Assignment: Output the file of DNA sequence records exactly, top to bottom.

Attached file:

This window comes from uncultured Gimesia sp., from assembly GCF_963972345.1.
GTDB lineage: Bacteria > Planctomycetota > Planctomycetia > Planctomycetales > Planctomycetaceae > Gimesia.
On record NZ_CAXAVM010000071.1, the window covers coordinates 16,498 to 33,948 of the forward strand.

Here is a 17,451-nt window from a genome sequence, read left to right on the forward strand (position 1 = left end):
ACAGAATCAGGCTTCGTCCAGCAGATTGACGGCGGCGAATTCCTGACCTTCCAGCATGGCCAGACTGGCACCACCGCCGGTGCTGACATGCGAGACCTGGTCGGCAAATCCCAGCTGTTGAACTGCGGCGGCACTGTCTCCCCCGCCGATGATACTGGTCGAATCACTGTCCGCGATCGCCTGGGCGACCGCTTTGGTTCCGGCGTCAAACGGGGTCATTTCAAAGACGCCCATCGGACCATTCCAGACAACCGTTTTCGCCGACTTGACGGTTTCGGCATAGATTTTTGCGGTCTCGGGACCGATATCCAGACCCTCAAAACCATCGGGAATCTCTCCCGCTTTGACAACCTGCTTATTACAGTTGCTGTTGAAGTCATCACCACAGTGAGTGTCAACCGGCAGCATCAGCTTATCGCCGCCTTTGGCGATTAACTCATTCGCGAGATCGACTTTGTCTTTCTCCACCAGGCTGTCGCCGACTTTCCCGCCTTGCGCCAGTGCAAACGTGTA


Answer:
This window comes from uncultured Gimesia sp., from assembly GCF_963972345.1.
GTDB lineage: Bacteria > Planctomycetota > Planctomycetia > Planctomycetales > Planctomycetaceae > Gimesia.
On record NZ_CAXAVM010000071.1, the window covers coordinates 16,498 to 33,948 of the forward strand.

Here is a 17,451-nt window from a genome sequence, read left to right on the forward strand (position 1 = left end):
ACAGAATCAGGCTTCGTCCAGCAGATTGACGGCGGCGAATTCCTGACCTTCCAGCATGGCCAGACTGGCACCACCGCCGGTGCTGACATGCGAGACCTGGTCGGCAAATCCCAGCTGTTGAACTGCGGCGGCACTGTCTCCCCCGCCGATGATACTGGTCGAATCACTGTCCGCGATCGCCTGGGCGACCGCTTTGGTTCCGGCGTCAAACGGGGTCATTTCAAAGACGCCCATCGGACCATTCCAGACAACCGTTTTCGCCGACTTGACGGTTTCGGCATAGATTTTTGCGGTCTCGGGACCGATATCCAGACCCTCAAAACCATCGGGAATCTCTCCCGCTTTGACAACCTGCTTATTACAGTTGCTGTTGAAGTCATCACCACAGTGAGTGTCAACCGGCAGCATCAGCTTATCGCCGCCTTTGGCGATTAACTCATTCGCGAGATCGACTTTGTCTTTCTCCACCAGGCTGTCGCCGACTTTCCCGCCTTGCGCCAGTGCAAACGTGTA